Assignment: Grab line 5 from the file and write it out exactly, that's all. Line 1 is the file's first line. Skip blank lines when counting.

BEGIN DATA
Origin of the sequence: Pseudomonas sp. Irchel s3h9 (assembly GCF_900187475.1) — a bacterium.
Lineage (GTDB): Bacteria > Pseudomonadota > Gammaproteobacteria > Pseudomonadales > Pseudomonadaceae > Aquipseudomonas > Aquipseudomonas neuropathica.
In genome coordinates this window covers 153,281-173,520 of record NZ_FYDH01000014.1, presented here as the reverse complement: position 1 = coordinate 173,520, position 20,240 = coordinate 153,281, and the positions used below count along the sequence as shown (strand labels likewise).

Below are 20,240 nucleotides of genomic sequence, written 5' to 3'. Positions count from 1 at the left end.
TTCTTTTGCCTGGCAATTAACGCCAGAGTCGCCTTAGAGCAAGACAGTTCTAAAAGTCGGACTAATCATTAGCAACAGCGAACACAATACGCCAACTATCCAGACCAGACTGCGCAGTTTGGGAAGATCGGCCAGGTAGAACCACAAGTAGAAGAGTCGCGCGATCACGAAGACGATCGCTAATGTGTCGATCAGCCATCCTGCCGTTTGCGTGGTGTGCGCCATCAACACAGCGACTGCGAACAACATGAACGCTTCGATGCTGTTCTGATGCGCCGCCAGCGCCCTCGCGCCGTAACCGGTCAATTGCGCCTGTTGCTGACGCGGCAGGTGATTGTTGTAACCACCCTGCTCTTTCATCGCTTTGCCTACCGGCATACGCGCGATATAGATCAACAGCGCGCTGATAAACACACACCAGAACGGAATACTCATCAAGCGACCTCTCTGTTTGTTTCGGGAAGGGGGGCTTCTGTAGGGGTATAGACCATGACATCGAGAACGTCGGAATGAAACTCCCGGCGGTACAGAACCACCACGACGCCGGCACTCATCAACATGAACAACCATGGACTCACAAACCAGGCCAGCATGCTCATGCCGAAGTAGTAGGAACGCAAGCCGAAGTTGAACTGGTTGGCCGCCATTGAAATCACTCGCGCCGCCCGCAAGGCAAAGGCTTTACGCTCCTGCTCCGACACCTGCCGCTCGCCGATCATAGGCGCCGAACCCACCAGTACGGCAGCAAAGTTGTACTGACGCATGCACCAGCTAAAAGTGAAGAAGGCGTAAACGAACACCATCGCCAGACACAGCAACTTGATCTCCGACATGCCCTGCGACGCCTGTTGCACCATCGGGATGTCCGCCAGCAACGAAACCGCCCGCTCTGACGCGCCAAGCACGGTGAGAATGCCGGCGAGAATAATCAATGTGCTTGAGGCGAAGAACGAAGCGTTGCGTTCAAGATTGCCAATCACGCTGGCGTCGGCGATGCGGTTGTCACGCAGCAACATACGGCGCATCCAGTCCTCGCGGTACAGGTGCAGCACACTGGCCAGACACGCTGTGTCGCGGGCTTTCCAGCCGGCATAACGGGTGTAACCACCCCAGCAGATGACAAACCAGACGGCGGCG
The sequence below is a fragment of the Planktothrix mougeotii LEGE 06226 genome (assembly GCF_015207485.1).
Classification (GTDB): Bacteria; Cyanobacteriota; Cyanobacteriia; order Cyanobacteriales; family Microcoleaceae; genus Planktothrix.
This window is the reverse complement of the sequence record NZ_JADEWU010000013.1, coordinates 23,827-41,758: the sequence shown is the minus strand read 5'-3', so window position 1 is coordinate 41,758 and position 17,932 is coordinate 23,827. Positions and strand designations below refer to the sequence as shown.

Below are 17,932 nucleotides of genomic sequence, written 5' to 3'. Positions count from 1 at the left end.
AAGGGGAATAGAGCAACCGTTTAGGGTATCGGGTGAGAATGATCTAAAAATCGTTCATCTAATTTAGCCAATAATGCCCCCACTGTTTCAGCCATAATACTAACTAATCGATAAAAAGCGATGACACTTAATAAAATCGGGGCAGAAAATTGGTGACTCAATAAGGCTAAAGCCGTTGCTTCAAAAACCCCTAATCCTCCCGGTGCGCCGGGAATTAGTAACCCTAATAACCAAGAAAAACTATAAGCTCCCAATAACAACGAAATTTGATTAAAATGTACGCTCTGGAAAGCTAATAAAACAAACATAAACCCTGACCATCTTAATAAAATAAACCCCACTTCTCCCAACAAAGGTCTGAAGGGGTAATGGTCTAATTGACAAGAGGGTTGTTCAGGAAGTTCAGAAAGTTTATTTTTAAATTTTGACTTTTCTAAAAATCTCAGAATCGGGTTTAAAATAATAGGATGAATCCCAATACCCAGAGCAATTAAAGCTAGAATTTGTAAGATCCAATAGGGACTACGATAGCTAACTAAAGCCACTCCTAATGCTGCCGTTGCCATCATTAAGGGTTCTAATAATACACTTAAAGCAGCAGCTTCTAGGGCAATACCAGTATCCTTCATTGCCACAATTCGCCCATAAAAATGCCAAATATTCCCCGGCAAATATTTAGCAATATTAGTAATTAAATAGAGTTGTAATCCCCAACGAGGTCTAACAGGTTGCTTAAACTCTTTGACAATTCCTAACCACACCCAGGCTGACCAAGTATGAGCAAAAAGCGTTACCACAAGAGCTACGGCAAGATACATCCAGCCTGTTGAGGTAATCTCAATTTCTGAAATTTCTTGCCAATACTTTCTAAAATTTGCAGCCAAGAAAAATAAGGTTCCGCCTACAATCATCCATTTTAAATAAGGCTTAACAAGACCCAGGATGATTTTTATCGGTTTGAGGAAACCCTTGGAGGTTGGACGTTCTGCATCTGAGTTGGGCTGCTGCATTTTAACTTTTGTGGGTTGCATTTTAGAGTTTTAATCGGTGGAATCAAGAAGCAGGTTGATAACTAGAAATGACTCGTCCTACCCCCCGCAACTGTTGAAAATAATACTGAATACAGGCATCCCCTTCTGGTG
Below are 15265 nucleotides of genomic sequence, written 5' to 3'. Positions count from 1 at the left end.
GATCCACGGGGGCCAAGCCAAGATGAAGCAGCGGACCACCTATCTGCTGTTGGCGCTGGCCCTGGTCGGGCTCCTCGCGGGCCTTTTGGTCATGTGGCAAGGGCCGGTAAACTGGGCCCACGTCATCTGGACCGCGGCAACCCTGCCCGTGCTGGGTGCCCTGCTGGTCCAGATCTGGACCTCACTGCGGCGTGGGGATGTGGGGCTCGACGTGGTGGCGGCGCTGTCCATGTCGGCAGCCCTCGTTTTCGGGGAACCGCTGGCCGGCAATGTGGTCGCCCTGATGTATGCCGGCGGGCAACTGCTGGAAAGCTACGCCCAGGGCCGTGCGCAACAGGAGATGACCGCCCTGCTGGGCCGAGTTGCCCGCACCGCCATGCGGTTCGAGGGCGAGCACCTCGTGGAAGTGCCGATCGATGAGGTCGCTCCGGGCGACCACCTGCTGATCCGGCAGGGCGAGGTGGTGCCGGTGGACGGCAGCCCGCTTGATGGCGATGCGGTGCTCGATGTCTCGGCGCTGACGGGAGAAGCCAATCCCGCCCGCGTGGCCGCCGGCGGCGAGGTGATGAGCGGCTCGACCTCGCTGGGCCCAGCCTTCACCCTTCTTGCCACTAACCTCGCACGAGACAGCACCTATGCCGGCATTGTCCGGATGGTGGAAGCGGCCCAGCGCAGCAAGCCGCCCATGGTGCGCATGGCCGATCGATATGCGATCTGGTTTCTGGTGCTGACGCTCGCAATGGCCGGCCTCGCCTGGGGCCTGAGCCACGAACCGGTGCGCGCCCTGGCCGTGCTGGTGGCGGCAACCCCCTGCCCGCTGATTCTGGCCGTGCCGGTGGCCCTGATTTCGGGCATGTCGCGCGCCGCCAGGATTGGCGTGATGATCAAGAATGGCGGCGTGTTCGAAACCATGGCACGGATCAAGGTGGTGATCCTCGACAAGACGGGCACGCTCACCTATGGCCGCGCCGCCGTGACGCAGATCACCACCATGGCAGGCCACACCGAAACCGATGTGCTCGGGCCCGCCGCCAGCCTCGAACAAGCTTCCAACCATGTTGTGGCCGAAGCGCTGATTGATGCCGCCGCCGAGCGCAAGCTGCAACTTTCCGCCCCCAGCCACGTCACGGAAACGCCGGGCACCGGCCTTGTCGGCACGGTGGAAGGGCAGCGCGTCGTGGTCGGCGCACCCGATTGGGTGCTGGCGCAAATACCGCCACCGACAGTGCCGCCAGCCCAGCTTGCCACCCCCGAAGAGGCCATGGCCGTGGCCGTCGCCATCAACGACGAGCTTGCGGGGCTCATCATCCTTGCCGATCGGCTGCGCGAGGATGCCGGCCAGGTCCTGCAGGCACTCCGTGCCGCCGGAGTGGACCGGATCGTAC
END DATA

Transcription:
TTCTTTTGCCTGGCAATTAACGCCAGAGTCGCCTTAGAGCAAGACAGTTCTAAAAGTCGGACTAATCATTAGCAACAGCGAACACAATACGCCAACTATCCAGACCAGACTGCGCAGTTTGGGAAGATCGGCCAGGTAGAACCACAAGTAGAAGAGTCGCGCGATCACGAAGACGATCGCTAATGTGTCGATCAGCCATCCTGCCGTTTGCGTGGTGTGCGCCATCAACACAGCGACTGCGAACAACATGAACGCTTCGATGCTGTTCTGATGCGCCGCCAGCGCCCTCGCGCCGTAACCGGTCAATTGCGCCTGTTGCTGACGCGGCAGGTGATTGTTGTAACCACCCTGCTCTTTCATCGCTTTGCCTACCGGCATACGCGCGATATAGATCAACAGCGCGCTGATAAACACACACCAGAACGGAATACTCATCAAGCGACCTCTCTGTTTGTTTCGGGAAGGGGGGCTTCTGTAGGGGTATAGACCATGACATCGAGAACGTCGGAATGAAACTCCCGGCGGTACAGAACCACCACGACGCCGGCACTCATCAACATGAACAACCATGGACTCACAAACCAGGCCAGCATGCTCATGCCGAAGTAGTAGGAACGCAAGCCGAAGTTGAACTGGTTGGCCGCCATTGAAATCACTCGCGCCGCCCGCAAGGCAAAGGCTTTACGCTCCTGCTCCGACACCTGCCGCTCGCCGATCATAGGCGCCGAACCCACCAGTACGGCAGCAAAGTTGTACTGACGCATGCACCAGCTAAAAGTGAAGAAGGCGTAAACGAACACCATCGCCAGACACAGCAACTTGATCTCCGACATGCCCTGCGACGCCTGTTGCACCATCGGGATGTCCGCCAGCAACGAAACCGCCCGCTCTGACGCGCCAAGCACGGTGAGAATGCCGGCGAGAATAATCAATGTGCTTGAGGCGAAGAACGAAGCGTTGCGTTCAAGATTGCCAATCACGCTGGCGTCGGCGATGCGGTTGTCACGCAGCAACATACGGCGCATCCAGTCCTCGCGGTACAGGTGCAGCACACTGGCCAGACACGCTGTGTCGCGGGCTTTCCAGCCGGCATAACGGGTGTAACCACCCCAGCAGATGACAAACCAGACGGCGGCG